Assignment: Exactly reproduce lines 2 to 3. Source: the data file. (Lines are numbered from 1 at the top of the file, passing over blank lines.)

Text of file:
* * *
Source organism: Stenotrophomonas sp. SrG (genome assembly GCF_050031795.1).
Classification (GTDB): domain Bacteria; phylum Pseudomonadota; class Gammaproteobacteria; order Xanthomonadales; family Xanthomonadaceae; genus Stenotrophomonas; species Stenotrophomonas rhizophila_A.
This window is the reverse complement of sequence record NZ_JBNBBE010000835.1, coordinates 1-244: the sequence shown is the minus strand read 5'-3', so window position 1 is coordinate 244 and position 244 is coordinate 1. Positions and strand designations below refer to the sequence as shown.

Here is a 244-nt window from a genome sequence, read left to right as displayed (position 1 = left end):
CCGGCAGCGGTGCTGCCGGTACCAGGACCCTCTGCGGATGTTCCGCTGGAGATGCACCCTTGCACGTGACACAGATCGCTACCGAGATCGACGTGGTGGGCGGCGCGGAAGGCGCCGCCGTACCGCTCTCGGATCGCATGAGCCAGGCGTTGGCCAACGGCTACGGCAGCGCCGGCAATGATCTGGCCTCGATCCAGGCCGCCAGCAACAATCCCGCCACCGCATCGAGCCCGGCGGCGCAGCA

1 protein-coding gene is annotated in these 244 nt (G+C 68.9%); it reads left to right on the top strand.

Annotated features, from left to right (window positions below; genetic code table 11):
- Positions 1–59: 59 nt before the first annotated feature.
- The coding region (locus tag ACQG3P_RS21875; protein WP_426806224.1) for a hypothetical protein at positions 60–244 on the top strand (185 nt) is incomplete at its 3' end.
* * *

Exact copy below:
Classification (GTDB): domain Bacteria; phylum Pseudomonadota; class Gammaproteobacteria; order Xanthomonadales; family Xanthomonadaceae; genus Stenotrophomonas; species Stenotrophomonas rhizophila_A.
This window is the reverse complement of sequence record NZ_JBNBBE010000835.1, coordinates 1-244: the sequence shown is the minus strand read 5'-3', so window position 1 is coordinate 244 and position 244 is coordinate 1. Positions and strand designations below refer to the sequence as shown.